Fewer Special Advisers run for Parliament than is generally thought, but those that do are quick to climb the ladder

Special Advisers becoming Members of Parliament is a phenomenon seen as symptomatic of a wider ‘professionalisation’ of British politics. Looking at the career progress of those Special Advisers who served between 1979 and 2010, Max Goplerud shows that they do not all seek a berth in Parliament, though those that do tend to experience rapid career progression. 

The notion that Special Advisers (“spads”) turned-MPs dominate the Government and Opposition frontbenches appears periodically in the media as exemplifying the rise of ‘career politicians’ and the ‘professionalisation of politics’. A forthcoming book on Special Advisers by Ben Yong and Robert Hazell of the Constitution Unit explores the profession from 1979 to the present government and provides a detailed look into who they are, what they do, and their relationships and interactions with other actors in the political system.

My recent article for Parliamentary Affairs explores the ‘myth’ outlined above: Is it actually the case that Special Advisers invariably go into politics and rise to the top? The answer, in short, is no. Those Special Advisers who do run for Parliament are not particularly representative of the wider profession.

Despite the presence of some high profile MPs who were previously Special Advisers (most prominently David Cameron and Ed Miliband), the reality is less straightforward. While it is clear that the Special Advisers who do run for Parliament are generally successful (both in terms of their electoral success and subsequently in being promoted), they are not representative of the wider “spad” group. A more satisfactory explanation is that underlying factors drive a certain type of ambitious, politically minded individual to both become a Special Adviser and stand for Parliament. Those individuals are then in a strong position to draw upon the skills and connections they amassed during their time in Whitehall to further advance their political careers.

Special Advisers as Candidates

In total, around 25% of Conservative (1979-1997) and 10% of Labour (1997-2010) Special Advisers ran for Parliament at some point, with most of them doing so after leaving Whitehall. Whilst high compared to the proportion of other groups in the population, it is not so high in absolute terms. These individuals are somewhat younger than the ‘normal’ Special Adviser, with around 40%  of those standing for Parliament aged under 30 on their on their appointment as a special adviser. Conversely, only 25% of ‘ordinary’ Special Advisers are that young.

Figure 1: Number of special adviser candidates by general election

Coloured-SpAd-map

 

This difference might be uninteresting if these ex-Special Advisers took a number of tries to get into Parliament or contested unwinnable seats. However, that is resoundingly not the case; 80% of “spads” (46 individuals) who stood after leaving Whitehall became MPs at some point. For Labour, 18 out of the 21 former Special Advisers who stood for Parliament have won every General Election they contested.

Special Advisers as MPs

Of those Special Advisers-turned-MPs, nearly half have achieved high office as a Secretary of State (or Shadow Secretary of State) at some point in their parliamentary career, with a full 80% achieving the rank of at least Minister of State. This is very different compared to the great mass of MPs who generally remain on the backbenches.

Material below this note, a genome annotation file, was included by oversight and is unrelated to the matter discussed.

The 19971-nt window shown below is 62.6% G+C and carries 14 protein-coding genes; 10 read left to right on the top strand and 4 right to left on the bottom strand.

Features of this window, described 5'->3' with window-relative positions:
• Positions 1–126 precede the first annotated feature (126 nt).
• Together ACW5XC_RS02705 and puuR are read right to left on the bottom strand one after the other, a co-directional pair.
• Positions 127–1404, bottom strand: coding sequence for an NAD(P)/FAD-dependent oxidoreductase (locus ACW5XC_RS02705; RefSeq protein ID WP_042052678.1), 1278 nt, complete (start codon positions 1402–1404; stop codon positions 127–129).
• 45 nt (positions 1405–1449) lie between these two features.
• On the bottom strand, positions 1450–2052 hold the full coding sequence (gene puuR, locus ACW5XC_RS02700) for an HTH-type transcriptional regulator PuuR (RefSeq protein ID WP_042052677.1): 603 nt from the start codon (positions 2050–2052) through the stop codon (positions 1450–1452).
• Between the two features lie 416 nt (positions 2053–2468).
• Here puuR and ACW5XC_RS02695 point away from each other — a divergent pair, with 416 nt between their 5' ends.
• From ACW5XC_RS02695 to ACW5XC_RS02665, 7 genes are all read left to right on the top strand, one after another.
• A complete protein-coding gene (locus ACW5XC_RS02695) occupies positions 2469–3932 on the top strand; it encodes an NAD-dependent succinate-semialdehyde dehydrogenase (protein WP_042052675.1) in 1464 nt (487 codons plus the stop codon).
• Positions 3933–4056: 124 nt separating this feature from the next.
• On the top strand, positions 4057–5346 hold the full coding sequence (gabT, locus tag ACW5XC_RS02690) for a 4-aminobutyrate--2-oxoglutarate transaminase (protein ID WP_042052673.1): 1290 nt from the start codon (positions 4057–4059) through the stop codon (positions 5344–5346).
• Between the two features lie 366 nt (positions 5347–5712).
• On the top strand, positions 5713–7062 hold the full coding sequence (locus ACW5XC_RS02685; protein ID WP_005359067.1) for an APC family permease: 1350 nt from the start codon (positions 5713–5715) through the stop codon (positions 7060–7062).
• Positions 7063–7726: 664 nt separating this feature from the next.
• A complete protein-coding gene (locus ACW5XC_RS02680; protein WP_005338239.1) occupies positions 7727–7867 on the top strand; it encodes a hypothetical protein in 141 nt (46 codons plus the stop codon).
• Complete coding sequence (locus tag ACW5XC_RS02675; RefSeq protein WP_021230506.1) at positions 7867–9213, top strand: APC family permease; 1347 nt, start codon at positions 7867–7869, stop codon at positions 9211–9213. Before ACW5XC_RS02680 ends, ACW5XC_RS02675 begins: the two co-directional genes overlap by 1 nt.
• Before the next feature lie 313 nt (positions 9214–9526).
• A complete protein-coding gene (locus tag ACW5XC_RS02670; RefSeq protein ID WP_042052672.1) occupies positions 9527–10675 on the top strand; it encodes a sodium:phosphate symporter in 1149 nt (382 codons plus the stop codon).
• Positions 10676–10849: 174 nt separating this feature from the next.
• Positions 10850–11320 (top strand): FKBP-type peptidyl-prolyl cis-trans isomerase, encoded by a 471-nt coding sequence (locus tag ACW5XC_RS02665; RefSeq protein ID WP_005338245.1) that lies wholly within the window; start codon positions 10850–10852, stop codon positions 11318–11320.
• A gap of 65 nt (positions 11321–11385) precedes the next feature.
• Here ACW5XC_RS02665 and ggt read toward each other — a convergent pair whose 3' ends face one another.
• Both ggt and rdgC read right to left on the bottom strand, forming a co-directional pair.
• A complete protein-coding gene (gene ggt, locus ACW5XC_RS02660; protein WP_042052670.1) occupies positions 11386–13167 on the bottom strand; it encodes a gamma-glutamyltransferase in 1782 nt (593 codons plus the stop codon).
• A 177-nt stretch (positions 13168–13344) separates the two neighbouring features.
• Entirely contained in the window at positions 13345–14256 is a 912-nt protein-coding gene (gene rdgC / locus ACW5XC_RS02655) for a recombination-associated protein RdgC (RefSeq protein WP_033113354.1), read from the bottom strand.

Special Advisers who become MPs tend to skip the established ‘career ladder’ and head straight to the frontbenches; many become Ministers of State without having first served as a Parliamentary Private Secretary (PPS) or other comparable junior role. They also tend to be very young upon entering government. The data suggest that 17 ex-Special Advisers became (Shadow) Minister of State before their 40th birthday. Compare this to the median parliamentary candidate who is still attempting to be elected to Parliament at that age. This is also not only a Labour phenomenon—rapid promotion of Special Advisers also occurred under Conservative governments. For at least the last thirty years, Special Advisers-turned-MPs have experienced ‘super-charged’ careers in Parliament, outstripping even other types of ‘career politicians’.

On balance, there is clearly some credibility to the dominant narrative about Special Advisers becoming ministers insofar as those who have ministerial office as their goal seem to be quite successful at achieving it. The evidence suggests that having been a Special Adviser is a good signal that an individual is;

  • loyal to the party, and
  • has valuable prior experience with how government works.

Key actors, particularly selection bodies for parliamentary candidates and the party leadership (who may well be their former boss!) may see this as desirable and therefore push for these ex-Special Advisers to be placed in safe seats and promoted rapidly.

Yet, we should be careful to distinguish between those Special Advisers who do run for Parliament from those who do not. It is possible to be critical of the advancement of the first group whilst making a different evaluation about the desirability of the profession of “spads” more broadly. If one thinks this rapid promotion is normatively undesirable, it is a problem for the political parties to solve rather than an issue with Special Advisers writ large.

Note: this post represents the views of the author. It is based upon an article for Parliamentary Affairs which can be found here. It was originally posted on Democratic Audit: http://buff.ly/1frMuPI

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